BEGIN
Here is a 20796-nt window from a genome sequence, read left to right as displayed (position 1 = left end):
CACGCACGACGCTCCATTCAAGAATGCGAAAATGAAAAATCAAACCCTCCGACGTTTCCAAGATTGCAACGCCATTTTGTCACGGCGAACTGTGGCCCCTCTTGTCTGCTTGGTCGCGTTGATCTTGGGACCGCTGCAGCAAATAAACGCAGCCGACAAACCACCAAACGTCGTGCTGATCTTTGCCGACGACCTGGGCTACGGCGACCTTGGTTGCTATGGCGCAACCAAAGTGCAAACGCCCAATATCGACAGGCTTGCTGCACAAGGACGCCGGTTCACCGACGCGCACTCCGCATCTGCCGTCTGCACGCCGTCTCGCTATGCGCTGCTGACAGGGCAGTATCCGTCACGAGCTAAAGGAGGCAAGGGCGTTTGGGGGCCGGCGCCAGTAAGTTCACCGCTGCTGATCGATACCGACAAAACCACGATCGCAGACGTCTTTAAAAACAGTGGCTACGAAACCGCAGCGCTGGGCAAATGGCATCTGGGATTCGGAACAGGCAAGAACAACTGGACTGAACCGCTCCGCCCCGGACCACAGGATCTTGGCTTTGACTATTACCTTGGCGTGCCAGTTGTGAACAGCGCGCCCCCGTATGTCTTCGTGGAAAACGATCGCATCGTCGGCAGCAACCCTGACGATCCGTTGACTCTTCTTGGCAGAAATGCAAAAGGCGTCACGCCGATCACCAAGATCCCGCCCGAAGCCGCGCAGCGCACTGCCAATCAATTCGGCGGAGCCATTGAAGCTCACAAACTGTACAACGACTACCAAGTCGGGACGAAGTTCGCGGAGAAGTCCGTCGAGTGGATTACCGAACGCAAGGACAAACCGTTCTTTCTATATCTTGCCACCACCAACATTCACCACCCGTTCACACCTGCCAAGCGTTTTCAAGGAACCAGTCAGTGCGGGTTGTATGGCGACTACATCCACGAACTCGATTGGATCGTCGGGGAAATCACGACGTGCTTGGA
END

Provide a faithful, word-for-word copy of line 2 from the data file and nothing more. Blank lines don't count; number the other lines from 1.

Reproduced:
CACGCACGACGCTCCATTCAAGAATGCGAAAATGAAAAATCAAACCCTCCGACGTTTCCAAGATTGCAACGCCATTTTGTCACGGCGAACTGTGGCCCCTCTTGTCTGCTTGGTCGCGTTGATCTTGGGACCGCTGCAGCAAATAAACGCAGCCGACAAACCACCAAACGTCGTGCTGATCTTTGCCGACGACCTGGGCTACGGCGACCTTGGTTGCTATGGCGCAACCAAAGTGCAAACGCCCAATATCGACAGGCTTGCTGCACAAGGACGCCGGTTCACCGACGCGCACTCCGCATCTGCCGTCTGCACGCCGTCTCGCTATGCGCTGCTGACAGGGCAGTATCCGTCACGAGCTAAAGGAGGCAAGGGCGTTTGGGGGCCGGCGCCAGTAAGTTCACCGCTGCTGATCGATACCGACAAAACCACGATCGCAGACGTCTTTAAAAACAGTGGCTACGAAACCGCAGCGCTGGGCAAATGGCATCTGGGATTCGGAACAGGCAAGAACAACTGGACTGAACCGCTCCGCCCCGGACCACAGGATCTTGGCTTTGACTATTACCTTGGCGTGCCAGTTGTGAACAGCGCGCCCCCGTATGTCTTCGTGGAAAACGATCGCATCGTCGGCAGCAACCCTGACGATCCGTTGACTCTTCTTGGCAGAAATGCAAAAGGCGTCACGCCGATCACCAAGATCCCGCCCGAAGCCGCGCAGCGCACTGCCAATCAATTCGGCGGAGCCATTGAAGCTCACAAACTGTACAACGACTACCAAGTCGGGACGAAGTTCGCGGAGAAGTCCGTCGAGTGGATTACCGAACGCAAGGACAAACCGTTCTTTCTATATCTTGCCACCACCAACATTCACCACCCGTTCACACCTGCCAAGCGTTTTCAAGGAACCAGTCAGTGCGGGTTGTATGGCGACTACATCCACGAACTCGATTGGATCGTCGGGGAAATCACGACGTGCTTGGA